5. 20 weeksPut the story on a calendar. This helped ensure continuity, as well as to keep things like seasons, the weather, and cultural stuff in context. (Irish Firebrands takes place from May 2007 to December 2008. Image shows the first 20 weeks.)
  6. Programmed the spelling & grammar checker to do only one or two tasks at a time.
  7. Converted each chapter to Adobe PDF, and used Adobe’s “Search” function to ensure that as many spelling and grammar issues as possible were found and fixed. An Adobe PDF was also easier to read and spot errors, especially when displayed book-style. The full-screen view helped with page-by-page proofing (black background, no distracting sidebars).
  8. Read the manuscript on a CRT monitor, not just an LCD screen. Trust me: it made a difference.
  9. Printed it in various formats: first as a double-spaced manuscript (and used a red pencil to mark changes); then each chapter in “book fold” format, single-spaced, to see it as it might appear on a real page.
  10. Read the chapters in reverse order. This helps prevent the brain from making a sort of Gestalt out of what’s being read. A Gestalt obscures the appearance of errors when reading chronologically, by making you perceive the whole instead of its parts.

Some specific editing flags and tasks:

  1. Failure to communicate: GUBU grammar can happen to anybody.
  2. Vocabulary: context clues lacking, or terms inadequately or unnecessarily defined.
  3. Continuity issues: Person, place, time, subject or scene out of order, or lacking follow-up.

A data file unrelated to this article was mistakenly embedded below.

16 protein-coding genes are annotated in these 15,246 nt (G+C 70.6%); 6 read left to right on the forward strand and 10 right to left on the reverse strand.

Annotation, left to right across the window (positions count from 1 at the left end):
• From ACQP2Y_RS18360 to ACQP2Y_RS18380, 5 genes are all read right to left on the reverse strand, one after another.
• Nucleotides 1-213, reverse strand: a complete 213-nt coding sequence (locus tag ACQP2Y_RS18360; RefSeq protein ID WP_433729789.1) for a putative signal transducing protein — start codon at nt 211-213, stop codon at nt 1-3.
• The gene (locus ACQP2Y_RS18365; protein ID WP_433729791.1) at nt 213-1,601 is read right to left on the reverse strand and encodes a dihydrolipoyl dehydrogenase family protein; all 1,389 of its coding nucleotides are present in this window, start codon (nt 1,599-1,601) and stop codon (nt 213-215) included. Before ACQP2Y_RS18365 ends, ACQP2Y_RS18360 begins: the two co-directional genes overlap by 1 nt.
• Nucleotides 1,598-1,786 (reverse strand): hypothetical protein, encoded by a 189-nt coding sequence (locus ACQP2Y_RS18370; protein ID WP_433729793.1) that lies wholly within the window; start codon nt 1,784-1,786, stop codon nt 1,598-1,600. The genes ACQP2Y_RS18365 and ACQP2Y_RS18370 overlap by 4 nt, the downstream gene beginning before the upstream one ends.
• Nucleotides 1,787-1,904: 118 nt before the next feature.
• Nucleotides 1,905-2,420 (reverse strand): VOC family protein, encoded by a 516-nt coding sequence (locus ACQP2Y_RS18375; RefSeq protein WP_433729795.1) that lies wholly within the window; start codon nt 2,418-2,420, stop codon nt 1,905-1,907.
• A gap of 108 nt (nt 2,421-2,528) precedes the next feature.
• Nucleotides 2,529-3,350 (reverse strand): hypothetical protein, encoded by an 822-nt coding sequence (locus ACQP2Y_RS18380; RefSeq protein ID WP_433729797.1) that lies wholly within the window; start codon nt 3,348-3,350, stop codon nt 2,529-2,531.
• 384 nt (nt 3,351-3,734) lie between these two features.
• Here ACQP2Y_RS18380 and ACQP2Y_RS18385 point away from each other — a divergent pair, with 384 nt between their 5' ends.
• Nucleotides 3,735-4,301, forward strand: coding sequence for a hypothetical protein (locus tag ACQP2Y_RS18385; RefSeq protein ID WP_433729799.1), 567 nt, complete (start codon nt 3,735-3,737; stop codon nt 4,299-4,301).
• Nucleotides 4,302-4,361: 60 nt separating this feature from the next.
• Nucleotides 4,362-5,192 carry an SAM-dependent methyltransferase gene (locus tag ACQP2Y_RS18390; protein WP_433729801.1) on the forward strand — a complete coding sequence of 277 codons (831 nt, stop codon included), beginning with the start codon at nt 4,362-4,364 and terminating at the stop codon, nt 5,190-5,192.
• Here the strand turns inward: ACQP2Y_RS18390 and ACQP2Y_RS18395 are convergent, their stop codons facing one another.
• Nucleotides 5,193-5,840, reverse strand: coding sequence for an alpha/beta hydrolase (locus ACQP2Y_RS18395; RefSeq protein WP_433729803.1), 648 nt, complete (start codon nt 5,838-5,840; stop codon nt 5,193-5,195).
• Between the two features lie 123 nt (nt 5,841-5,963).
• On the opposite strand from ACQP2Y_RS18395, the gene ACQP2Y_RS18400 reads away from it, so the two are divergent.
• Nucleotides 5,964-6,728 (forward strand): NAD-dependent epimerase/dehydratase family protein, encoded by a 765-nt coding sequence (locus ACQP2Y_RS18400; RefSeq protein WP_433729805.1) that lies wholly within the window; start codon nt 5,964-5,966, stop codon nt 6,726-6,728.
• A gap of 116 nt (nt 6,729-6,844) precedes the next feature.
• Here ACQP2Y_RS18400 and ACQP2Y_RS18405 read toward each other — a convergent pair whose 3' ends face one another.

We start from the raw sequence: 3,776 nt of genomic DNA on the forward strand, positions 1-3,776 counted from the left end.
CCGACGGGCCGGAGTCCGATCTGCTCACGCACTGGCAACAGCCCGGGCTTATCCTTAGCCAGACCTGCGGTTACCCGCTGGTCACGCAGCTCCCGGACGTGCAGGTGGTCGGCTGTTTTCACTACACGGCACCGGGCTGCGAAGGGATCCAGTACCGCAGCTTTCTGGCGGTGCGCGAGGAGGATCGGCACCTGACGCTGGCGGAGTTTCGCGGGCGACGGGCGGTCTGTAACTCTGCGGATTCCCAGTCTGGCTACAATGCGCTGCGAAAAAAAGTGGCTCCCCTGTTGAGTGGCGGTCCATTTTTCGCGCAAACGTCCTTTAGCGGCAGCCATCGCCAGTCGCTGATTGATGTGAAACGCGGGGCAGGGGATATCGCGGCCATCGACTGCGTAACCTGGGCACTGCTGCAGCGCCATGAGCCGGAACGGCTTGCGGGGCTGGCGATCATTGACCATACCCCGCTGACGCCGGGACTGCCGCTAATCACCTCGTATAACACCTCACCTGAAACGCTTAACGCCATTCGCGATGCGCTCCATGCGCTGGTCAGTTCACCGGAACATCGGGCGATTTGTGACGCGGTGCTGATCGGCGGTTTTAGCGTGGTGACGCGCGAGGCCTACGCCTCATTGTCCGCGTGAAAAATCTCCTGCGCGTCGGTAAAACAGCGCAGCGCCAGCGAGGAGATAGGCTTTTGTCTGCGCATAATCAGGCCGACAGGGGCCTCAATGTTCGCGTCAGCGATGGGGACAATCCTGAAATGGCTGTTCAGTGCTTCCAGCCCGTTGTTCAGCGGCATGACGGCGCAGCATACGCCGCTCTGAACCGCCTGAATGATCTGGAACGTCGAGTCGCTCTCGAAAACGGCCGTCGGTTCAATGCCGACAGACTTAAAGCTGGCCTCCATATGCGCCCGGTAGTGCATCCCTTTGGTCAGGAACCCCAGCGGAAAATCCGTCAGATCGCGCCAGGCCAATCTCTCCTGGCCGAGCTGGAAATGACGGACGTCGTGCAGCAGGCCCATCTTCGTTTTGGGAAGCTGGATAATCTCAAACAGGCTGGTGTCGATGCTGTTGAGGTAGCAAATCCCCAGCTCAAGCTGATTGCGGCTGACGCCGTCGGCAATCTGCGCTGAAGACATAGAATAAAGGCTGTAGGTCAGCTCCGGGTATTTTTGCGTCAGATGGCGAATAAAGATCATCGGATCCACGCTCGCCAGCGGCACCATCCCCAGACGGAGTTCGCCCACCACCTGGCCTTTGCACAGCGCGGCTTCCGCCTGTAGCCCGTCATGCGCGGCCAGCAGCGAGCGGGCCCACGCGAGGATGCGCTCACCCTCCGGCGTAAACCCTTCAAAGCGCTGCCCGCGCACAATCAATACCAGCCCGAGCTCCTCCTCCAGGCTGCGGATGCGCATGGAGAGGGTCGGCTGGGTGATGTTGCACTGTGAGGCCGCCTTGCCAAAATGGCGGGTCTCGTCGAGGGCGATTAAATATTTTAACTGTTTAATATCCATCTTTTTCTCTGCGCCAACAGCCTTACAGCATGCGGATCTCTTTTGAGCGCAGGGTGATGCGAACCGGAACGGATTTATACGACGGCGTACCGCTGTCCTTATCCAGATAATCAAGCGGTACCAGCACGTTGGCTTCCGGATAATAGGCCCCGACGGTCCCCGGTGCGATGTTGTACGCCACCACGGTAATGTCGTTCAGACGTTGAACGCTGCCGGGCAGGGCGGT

4. Information dump: Excessive or unnecessary detail in summary or expository paragraphs, and ruminations or dialogue that were not appropriate in content and quantity. Back-story or background information had to establish the setting or character, foreshadow or justify action, be in character for the speaker to think or talk about it, and be reasonable for one character to want to say it to another character.
  5. Couldn’t tell the players without a scorecard: Inadequate or incorrect dialogue attribution tags (didn’t find any).
  6. Typographical and punctuation errors: This included italic words and punctuation (some of these still escaped). The decision whether or not to use “Oxford commas” should be consistent.
  7. Made sure that every idiomatic expression, cliché, alternative verb, adjective and adverb maintained voice or developed characters.
  8. Checked that research truths plausibly glued together the fictitious stuff.
  9. Rooted out any possible copyright infringement and made all necessary acknowledgments.
  10. Examined the text for foreshadowing, repetition, symbolism and parallelisms, and made sure they linked (none of them were planned – they were all ex post facto discoveries).

Are you still awake? If so, go take a nap. If you have an editing project ahead of you – especially if you write epics, like Irish Firebrands – you’re going to need the rest.

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Filed under Art, Editing, Uncategorized, Writing